Then there’s the option to go ahead and maybe merging a few photos to expand the focus.  To be honest, I usually refrain from doing things that major just from an integrity perspective, but if it is just for our gallery (as in not for competition), I’ll take a lot more liberties.  The shot above and below were the best of the singular shots which are pretty good, but the interaction shots are always more interesting – especially with the record player pouring out a romantic tune (Pelican’s haven’t switched to MP3’s yet), the calming slow crash of the waves and a nice bottle of Moscato from the local winery – yep, this Pelican is smooooth.

By the way, I laugh to myself every time I see their little padded feet bent over a perch – they look like itty bitty ping pong paddles  We didn’t have much success at Aransas this year.  We may have shot a couple of Whoopers, but they were way too far for anything worth showing you.  In fact that is my biggest beef with Aransas – they put the observation tower way to far from the action.  If you are not carrying at least 600mm or more, don’t even bother taking your camera if you are only looking for wall shots.  You are not going to get them there.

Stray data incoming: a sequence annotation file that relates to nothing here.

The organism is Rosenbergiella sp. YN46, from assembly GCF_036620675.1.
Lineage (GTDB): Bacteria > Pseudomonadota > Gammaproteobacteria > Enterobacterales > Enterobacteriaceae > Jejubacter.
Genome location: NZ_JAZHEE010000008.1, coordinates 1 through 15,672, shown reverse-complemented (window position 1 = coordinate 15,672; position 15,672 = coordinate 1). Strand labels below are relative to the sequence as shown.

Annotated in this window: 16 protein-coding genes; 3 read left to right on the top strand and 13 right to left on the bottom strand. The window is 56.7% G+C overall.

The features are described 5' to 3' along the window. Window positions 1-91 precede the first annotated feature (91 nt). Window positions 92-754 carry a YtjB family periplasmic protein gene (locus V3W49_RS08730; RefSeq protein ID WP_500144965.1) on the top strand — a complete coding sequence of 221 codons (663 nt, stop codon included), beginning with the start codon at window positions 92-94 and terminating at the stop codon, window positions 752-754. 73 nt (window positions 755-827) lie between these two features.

We caught the Whoopers on our way down there at another location (exact same place we found them last year) – this stop was just to see what might be there.  We did see an Alligator hanging out in the same spot as last time, but other than that it was pretty much a bust.  The most annoying part is we could not take the auto-tour loop because they put a restriction of 8 feet on the vehicle height – we are 9.  We thought about doing it because we didn’t remember any height issues when we were there previously with our Sequoia.  In the end we opted to just leave.


Pretty much done with Aransas now – too far away from the action and now we can’t even experience all they have to offer thanks to being 1 foot too tall.  It would be different if we didn’t know there was a better location to photograph the Whoopers.

That’s all folks – hope you enjoyed looking at the Brown Pelican.  If you behave yourself, I might have another post featuring the Brown Pelican from another interesting perspective.  Take care all and if you are bracing for tomorrow’s ice storm like we are, stay safe!